Category Archives: wXw

(04/26) Tommy End (c) vs. Davey Boy Smith Jr.

Turbinenhalle (Oberhausen, Germany)
wXw Unified World Wrestling Championship 

Tommy End might be the Ricochet of Western Europe.  I say that because Tommy End – like Ricochet – has transformed himself from a pro wrestler with obvious upside but few tangible results, to a wrestler on the brink of putting it all together.  Their wrestling styles are far different, but both Ricochet and End have (at times) during the first 4+ months of 2014 felt like wrestlers on the cusp of something bigger.

End enters this match just a couple of months shy of the one-year mark as the wXw Unified World Wrestling Champion.  Davey Boy Smith Jr. is the most well-known of End’s title challengers to date – a list that includes several wXw regulars and a trio of mediocre junior heavyweights with international resumes (Ricky Marvin, Zack Sabre Jr., and Jonathan Gresham).  The son of the British Bulldog has maintained a relatively low profile since leaving WWE.  He has found himself largely relegated to the tag team division in New Japan and is an infrequent presence elsewhere, only popping up from time to time in random promotions in the US and Europe.

On paper this match was intriguing to me because End works a kick-boxing, submission style that he has progressively become more adept at.  Smith Jr. trained with the late Billy Robinson and has additional grappling & submission training experience even if he rarely shows it off in New Japan.  There were all the makings for a strong stylistic pairing here.

Sure enough they do just that, beginning with a lock up that leads to some grappling and jockeying for position.  It was all very smooth and fluid.  The match ends up on the ground in short order with Davey Boy largely controlling things.  There are a couple of standoffs thrown in for good measure and End bails out of the ring at one point to pout.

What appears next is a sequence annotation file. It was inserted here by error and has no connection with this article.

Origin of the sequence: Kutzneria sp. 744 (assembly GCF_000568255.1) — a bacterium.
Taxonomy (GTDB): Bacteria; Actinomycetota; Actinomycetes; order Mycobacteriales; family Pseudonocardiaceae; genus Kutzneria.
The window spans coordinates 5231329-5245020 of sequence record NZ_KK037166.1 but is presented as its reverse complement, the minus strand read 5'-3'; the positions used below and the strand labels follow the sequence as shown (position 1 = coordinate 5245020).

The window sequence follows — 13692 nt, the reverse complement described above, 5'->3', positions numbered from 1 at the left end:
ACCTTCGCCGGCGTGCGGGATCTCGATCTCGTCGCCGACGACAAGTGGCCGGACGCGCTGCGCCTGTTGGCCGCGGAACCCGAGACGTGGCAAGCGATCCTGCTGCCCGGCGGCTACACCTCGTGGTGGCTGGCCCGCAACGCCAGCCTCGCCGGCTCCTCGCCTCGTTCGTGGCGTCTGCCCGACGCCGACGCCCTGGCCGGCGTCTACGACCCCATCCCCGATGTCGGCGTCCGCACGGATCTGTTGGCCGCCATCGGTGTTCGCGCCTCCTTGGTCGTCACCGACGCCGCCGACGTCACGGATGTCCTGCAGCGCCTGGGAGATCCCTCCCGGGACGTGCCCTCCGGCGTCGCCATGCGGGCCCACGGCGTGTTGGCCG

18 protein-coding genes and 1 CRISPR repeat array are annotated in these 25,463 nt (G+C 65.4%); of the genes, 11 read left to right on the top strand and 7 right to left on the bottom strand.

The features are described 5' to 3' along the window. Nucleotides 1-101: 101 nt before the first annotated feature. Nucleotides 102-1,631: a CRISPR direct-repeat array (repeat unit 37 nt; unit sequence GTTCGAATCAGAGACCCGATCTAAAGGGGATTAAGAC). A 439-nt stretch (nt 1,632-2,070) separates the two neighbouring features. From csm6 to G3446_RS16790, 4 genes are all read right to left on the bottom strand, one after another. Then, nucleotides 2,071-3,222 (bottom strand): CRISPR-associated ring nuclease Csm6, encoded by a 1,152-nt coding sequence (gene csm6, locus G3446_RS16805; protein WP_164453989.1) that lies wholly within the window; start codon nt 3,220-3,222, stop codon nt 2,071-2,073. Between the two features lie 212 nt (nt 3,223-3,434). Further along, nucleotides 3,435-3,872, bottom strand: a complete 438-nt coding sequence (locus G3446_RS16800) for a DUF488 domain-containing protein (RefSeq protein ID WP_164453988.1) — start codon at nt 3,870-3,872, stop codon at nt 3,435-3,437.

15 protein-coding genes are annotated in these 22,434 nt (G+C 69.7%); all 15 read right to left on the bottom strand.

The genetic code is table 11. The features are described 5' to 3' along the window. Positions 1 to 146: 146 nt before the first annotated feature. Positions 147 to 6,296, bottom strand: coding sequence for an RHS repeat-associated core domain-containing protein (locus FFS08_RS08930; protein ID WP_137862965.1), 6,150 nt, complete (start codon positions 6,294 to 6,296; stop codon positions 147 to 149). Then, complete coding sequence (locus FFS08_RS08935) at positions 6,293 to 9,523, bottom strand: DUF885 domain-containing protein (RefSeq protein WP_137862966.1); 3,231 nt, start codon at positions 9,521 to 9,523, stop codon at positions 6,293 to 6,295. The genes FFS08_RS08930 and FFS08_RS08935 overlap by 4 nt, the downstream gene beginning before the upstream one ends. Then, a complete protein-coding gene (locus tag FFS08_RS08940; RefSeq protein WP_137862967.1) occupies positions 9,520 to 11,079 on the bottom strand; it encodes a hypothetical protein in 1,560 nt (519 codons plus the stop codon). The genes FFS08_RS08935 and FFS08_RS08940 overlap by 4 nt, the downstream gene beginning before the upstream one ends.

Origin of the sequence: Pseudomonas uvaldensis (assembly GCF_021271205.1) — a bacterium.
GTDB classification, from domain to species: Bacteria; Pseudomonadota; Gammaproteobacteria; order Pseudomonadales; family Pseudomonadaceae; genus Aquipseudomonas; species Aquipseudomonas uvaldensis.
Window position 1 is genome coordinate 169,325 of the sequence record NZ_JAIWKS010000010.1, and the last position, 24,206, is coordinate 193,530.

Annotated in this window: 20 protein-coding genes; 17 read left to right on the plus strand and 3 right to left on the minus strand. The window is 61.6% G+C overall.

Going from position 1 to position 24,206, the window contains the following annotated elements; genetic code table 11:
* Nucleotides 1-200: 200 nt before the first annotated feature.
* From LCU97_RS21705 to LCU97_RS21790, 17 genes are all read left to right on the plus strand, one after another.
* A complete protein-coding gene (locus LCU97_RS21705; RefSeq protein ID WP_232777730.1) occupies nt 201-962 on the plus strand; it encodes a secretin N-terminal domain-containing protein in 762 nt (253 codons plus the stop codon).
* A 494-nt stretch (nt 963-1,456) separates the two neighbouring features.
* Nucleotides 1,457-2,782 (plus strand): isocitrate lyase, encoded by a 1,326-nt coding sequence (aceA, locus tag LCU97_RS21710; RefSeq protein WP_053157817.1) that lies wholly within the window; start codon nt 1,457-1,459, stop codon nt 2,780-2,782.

One of the reasons End appears close to putting it altogether is that he has developed a strong character and heel persona.  “Angry Dutch kick boxer” might not seem like much of a gimmick but it totally gels with End’s look and wrestling style.  I completely buy him as this jaded, wannabe, self-trained kick boxer who washed out of that scene, turned to pro wrestling out of necessity and now finds himself cursing his bad luck that it is Peter Aerts pulling in a $28,000 per match salary from IGF when it could be him.

The match goes to the outside but for only a brief moment.  End slams Smith’s knee on the apron before he getting a taste of his own medicine.  Back inside, Davey Boy goes for a stomp to the midsection and feels a tweak in his knee as he does so, which he gets across with a great subtle sell.  Smith’s knee becomes something of an irregular target for End the remainder of the match.  This is not a limb work match at all but End tends to attack Smith’s leg when the opportunity presents itself.  Smith does the same with End’s arm.  The selling from both guys is exactly where it needs to be given the match layout.